KARACHI, (Reuters) – Pakistan cricket was hit by further controversy on yesterday when former national team captain Rashid Latif changed his mind about becoming the chief selector despite having accepted the post last month.
“I don’t want to get into controversies and I don’t think this is the right time for me to accept this position,” Latif told Reuters.
Last month the Pakistan Cricket Board (PCB) issued a press release announcing that Latif would take over as chief selector from April 1.
“I had got a contract from the board to sign it but I have declined and returned it to the board,” the 45-year-old Latif said without giving any specific reasons.
However, sources close to the former wicketkeeper-batsman said he decided to step away because of differences with the board over the selection of the other members of the national selection committee and matters of authority.
“Rashid wanted former test batsman Muhammad Yousuf as a selector but the board was reluctant to appoint him as he has been very critical of the PCB in recent times,” one source said.
Rashid has also been unhappy about the way the board reacted to the Pakistan team’s performance at this year’s World T20 tournament where they were knocked out before the semi-finals.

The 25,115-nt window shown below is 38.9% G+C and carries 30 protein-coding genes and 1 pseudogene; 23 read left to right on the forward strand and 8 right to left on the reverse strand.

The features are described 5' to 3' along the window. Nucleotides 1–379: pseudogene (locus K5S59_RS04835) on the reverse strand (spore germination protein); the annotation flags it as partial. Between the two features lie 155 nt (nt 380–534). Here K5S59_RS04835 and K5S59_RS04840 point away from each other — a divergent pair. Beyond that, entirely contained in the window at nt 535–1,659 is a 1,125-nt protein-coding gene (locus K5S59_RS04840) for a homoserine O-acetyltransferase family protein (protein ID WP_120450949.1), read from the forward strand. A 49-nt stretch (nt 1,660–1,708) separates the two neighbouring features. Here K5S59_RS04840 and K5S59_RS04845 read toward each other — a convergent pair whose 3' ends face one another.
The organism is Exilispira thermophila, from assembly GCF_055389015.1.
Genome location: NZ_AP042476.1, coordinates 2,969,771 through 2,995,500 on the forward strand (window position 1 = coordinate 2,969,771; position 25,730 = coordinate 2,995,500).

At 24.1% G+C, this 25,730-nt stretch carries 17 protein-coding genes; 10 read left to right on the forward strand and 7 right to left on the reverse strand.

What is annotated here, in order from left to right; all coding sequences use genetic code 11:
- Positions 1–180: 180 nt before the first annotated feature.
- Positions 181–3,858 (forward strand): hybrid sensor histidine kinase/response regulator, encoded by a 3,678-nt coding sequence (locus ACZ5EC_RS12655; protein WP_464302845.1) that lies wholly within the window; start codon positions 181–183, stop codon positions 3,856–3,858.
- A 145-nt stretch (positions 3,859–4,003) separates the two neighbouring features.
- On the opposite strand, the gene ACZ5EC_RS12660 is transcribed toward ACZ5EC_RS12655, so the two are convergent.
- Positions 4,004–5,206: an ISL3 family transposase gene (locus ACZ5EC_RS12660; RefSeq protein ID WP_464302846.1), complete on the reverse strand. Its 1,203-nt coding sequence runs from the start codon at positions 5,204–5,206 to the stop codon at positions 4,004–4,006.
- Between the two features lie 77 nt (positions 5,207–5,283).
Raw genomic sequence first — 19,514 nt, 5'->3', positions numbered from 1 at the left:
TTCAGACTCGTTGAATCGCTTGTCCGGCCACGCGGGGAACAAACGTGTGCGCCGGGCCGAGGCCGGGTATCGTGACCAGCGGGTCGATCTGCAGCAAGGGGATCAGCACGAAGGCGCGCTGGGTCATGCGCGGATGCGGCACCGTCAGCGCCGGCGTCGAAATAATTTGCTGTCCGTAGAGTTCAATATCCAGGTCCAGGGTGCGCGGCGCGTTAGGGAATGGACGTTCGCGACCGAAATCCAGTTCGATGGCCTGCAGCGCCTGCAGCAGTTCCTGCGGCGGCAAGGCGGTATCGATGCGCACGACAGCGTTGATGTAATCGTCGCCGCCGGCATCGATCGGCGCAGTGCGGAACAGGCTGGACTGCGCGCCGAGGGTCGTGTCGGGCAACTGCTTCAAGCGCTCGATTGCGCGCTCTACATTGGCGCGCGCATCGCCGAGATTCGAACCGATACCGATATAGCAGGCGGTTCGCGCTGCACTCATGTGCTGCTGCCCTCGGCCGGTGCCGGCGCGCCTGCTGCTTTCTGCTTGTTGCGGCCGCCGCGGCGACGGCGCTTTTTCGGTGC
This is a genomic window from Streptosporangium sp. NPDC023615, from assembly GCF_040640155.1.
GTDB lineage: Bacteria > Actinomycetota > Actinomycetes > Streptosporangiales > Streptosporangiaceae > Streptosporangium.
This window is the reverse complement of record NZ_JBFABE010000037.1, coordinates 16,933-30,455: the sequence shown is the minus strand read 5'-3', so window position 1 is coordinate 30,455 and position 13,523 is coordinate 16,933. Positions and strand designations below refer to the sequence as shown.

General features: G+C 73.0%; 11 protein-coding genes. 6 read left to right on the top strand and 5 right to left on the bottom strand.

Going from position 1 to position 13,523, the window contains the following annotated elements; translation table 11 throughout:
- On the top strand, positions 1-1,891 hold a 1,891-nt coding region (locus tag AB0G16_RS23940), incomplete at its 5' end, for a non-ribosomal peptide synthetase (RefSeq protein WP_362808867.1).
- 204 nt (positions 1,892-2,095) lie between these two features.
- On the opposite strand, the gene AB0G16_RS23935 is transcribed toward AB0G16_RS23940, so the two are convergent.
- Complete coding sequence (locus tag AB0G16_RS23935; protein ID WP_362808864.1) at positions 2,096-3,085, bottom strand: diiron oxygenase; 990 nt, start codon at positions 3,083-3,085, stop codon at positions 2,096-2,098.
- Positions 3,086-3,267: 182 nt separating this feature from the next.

The former captain told the state-owned PTV sports channel it was not right for the board to allow Muhammad Hafeez to step down as T20 captain because the entire team had performed badly.
Yousuf said he supported Rashid’s decision to decline the offer if he was not getting a selection committee of his choice.
“If a designated chief selector can’t pick his members on the selection committee than how does the board expect him to deliver results,” Yousuf told Reuters.
Latif has remained an enigmatic figure in Pakistan cricket and been at odds with the establishment since he played a crusader role in exposing the match-fixing scandal in Pakistan cricket in the 1990s.
Latif, who played 37 tests and 166 one-dayers for Pakistan from 1992-2003, has been a prominent voice against the menace of match-fixing in the country.
As well as the chief selector job, the PCB had also offered him a role in dealing with anti-corruption issues.
Pakistan cricket has functioned without a chief selector since last September when the Islamabad High Court put aside a decision by the board to appoint former captain Moin Khan.